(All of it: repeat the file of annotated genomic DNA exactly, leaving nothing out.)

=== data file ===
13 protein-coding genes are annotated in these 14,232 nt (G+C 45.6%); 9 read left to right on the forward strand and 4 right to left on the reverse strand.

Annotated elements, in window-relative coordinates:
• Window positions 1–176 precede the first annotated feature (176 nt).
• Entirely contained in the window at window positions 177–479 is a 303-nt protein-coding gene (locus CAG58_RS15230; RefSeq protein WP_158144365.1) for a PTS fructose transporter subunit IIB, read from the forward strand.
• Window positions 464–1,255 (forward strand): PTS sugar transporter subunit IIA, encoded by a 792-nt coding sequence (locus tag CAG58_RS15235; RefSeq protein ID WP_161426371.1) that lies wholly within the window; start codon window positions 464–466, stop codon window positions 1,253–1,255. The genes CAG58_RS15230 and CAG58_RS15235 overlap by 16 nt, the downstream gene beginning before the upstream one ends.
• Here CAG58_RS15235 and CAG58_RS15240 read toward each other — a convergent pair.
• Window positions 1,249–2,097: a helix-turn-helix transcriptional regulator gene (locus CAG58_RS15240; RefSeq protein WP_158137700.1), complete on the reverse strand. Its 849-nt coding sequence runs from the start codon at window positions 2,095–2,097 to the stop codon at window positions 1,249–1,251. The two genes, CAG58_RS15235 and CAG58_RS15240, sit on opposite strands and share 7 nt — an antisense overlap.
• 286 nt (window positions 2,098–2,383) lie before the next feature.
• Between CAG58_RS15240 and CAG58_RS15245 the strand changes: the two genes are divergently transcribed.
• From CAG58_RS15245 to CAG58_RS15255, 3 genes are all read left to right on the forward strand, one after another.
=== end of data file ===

13 protein-coding genes are annotated in these 14,232 nt (G+C 45.6%); 9 read left to right on the forward strand and 4 right to left on the reverse strand.

Annotated elements, in window-relative coordinates:
• Window positions 1–176 precede the first annotated feature (176 nt).
• Entirely contained in the window at window positions 177–479 is a 303-nt protein-coding gene (locus CAG58_RS15230; RefSeq protein WP_158144365.1) for a PTS fructose transporter subunit IIB, read from the forward strand.
• Window positions 464–1,255 (forward strand): PTS sugar transporter subunit IIA, encoded by a 792-nt coding sequence (locus tag CAG58_RS15235; RefSeq protein ID WP_161426371.1) that lies wholly within the window; start codon window positions 464–466, stop codon window positions 1,253–1,255. The genes CAG58_RS15230 and CAG58_RS15235 overlap by 16 nt, the downstream gene beginning before the upstream one ends.
• Here CAG58_RS15235 and CAG58_RS15240 read toward each other — a convergent pair.
• Window positions 1,249–2,097: a helix-turn-helix transcriptional regulator gene (locus CAG58_RS15240; RefSeq protein WP_158137700.1), complete on the reverse strand. Its 849-nt coding sequence runs from the start codon at window positions 2,095–2,097 to the stop codon at window positions 1,249–1,251. The two genes, CAG58_RS15235 and CAG58_RS15240, sit on opposite strands and share 7 nt — an antisense overlap.
• 286 nt (window positions 2,098–2,383) lie before the next feature.
• Between CAG58_RS15240 and CAG58_RS15245 the strand changes: the two genes are divergently transcribed.
• From CAG58_RS15245 to CAG58_RS15255, 3 genes are all read left to right on the forward strand, one after another.